12. Rather than support the desistance of released persons by integrating them back into society, this measure will engender suspicion and contact with the police from the outset because tracking data will be the first place the police look when crime is committed. The Offender Rehabilitation Bill provides the possibility for convicted people to receive support to prevent them re-offending. This measure will counteract those efforts.

13. We understand that electronic monitoring can increase the effectiveness of imposed conditions upon licences. If better technology is available, this should be utilised under existing legislation. A wide-ranging power to impose by order mandatory electronic tracking of a whole class of people is wholly unjustified.

Clause 7 Test for release after recall: determinate sentences

Proposed Amendments

Page 6, line 45: after section ‘4A(b)’ insert new sub-section:

(-) In considering whether the person is highly likely to breach a condition included in the person’s licence the conditions shall be reviewed and amended as appropriate to ensure that the person is able to comply

(consequential amendments will apply throughout the clause)


14. Clause 7 creates a significant new test for release on licence once a person has been recalled to prison. The Secretary of State, or the Parole Board, dependent upon which release provision applies, will have the additional burden of only releasing the person where it appears that the person is highly unlikely to breach a condition in their licence. This is an onerous task that will seriously affect the liberty of those who would otherwise be suitable for release. The decision should require a careful review of the circumstances of breach and conditions placed upon the licence so that where it is clear that the person will be unable to meet a particular condition due to vulnerability or circumstances beyond their control, it is removed. Our amendment seeks to ensure that this takes place. The Howard League is concerned that the provision will "affect those prisoners who are deemed to be less likely to be able to comply, such as children, the mentally ill and people with learning disabilities" and lead to an increase in the number of these people in prison, who are not a risk to the public, but otherwise have difficulty managing their licence. [14] We consider it wholly inappropriate that the young and vulnerable be caught by this provision.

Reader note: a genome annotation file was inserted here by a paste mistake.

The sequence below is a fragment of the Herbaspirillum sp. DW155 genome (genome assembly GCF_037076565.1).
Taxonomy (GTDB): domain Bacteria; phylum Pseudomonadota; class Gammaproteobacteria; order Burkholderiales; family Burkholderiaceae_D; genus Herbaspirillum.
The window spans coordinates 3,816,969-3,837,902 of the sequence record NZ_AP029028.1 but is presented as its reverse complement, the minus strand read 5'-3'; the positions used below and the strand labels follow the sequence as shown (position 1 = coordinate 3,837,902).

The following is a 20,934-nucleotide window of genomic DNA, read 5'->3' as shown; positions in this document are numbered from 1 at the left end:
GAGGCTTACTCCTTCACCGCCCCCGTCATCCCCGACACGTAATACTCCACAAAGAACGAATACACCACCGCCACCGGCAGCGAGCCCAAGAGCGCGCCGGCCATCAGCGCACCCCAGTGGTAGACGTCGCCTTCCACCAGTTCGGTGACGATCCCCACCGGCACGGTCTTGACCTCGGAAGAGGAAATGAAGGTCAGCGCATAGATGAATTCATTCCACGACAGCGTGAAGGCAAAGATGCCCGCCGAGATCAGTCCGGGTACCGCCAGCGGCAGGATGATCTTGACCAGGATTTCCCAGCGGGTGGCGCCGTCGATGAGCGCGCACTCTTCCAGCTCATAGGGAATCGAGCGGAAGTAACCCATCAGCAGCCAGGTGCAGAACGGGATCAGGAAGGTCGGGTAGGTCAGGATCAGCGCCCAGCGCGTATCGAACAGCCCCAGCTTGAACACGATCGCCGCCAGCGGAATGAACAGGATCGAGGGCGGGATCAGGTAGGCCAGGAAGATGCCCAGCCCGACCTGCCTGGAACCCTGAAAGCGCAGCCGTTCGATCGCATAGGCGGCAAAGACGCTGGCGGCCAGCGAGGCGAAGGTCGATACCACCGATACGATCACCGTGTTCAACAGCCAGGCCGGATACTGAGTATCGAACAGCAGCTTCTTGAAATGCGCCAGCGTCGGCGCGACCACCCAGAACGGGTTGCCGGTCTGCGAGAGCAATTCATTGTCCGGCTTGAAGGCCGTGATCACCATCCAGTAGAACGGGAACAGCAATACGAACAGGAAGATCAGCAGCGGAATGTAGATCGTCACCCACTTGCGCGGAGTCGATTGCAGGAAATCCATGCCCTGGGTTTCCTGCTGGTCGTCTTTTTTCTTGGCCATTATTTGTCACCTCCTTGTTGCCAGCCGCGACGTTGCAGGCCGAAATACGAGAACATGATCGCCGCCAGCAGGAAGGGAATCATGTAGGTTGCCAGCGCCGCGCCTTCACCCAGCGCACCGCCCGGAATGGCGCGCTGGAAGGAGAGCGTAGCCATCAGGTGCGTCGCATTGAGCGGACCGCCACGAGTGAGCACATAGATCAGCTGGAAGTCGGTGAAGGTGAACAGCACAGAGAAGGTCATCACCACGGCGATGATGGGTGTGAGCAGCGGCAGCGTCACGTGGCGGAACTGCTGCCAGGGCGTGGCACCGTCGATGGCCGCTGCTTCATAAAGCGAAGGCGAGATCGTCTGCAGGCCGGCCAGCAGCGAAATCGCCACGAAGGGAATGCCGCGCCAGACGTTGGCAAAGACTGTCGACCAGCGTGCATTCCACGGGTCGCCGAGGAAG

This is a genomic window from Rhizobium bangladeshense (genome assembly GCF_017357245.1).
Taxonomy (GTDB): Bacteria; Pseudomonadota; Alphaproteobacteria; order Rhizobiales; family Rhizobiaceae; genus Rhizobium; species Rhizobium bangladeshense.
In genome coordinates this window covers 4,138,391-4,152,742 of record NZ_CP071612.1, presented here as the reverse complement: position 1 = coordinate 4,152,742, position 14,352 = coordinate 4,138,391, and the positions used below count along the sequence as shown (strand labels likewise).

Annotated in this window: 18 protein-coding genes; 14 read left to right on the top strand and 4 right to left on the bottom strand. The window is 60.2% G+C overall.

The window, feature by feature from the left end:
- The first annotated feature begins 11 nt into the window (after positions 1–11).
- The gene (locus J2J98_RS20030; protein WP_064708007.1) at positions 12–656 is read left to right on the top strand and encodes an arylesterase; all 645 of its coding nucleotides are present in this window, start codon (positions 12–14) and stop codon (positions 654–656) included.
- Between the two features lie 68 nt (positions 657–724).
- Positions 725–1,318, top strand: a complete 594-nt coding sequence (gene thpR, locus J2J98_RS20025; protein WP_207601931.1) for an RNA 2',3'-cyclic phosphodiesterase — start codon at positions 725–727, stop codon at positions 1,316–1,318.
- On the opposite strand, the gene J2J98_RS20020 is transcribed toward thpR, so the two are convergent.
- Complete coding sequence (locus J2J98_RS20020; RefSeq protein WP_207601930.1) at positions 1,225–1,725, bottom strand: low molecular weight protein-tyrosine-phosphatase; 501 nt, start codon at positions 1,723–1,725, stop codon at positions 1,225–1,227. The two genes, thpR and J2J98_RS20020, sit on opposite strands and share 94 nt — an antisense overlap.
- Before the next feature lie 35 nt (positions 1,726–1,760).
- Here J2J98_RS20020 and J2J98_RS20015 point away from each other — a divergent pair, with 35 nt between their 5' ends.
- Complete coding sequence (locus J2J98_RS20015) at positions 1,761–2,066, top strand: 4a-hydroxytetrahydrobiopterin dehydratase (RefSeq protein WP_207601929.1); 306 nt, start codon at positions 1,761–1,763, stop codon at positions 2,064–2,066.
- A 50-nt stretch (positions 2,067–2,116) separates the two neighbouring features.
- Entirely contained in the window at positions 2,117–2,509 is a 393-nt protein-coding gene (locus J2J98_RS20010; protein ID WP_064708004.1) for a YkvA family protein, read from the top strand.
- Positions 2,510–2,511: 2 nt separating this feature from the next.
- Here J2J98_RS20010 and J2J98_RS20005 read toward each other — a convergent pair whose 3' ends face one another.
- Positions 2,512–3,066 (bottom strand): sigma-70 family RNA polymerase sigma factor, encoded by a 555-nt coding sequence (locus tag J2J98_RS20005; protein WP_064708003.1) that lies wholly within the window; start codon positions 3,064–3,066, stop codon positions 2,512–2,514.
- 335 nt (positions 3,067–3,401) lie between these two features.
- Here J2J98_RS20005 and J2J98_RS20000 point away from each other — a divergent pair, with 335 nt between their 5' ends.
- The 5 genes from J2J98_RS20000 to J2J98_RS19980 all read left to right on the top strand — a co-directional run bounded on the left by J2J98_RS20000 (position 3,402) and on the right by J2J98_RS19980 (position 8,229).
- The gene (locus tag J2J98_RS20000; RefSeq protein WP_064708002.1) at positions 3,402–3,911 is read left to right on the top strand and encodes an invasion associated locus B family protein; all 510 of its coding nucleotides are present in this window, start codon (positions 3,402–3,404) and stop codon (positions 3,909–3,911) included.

Clauses 17 and 18, Schedules 3 and 4 – Detention of Young Offenders in Secure Colleges

Proposed Amendment

Page 75, line 13, leave out sub-section ‘(c)’


15. While we welcome the Government’s intention set out in Transforming Youth Custody: Putting education at the heart of detention [15] to give education prominence in sentences of detention imposed upon children, we are concerned that the secure colleges proposed at section 17 may, pursuant to section 18, be run by contracting out the service to private companies. We also share the concerns expressed by the Howard League, Prison Reform Trust and other groups in their briefings that a secure college housing over 300 children is unlikely to be an effective way of educating children and reducing their propensity to re-offend. Much more information is required from Government as to how children housed in the college will be appropriately educated. [16]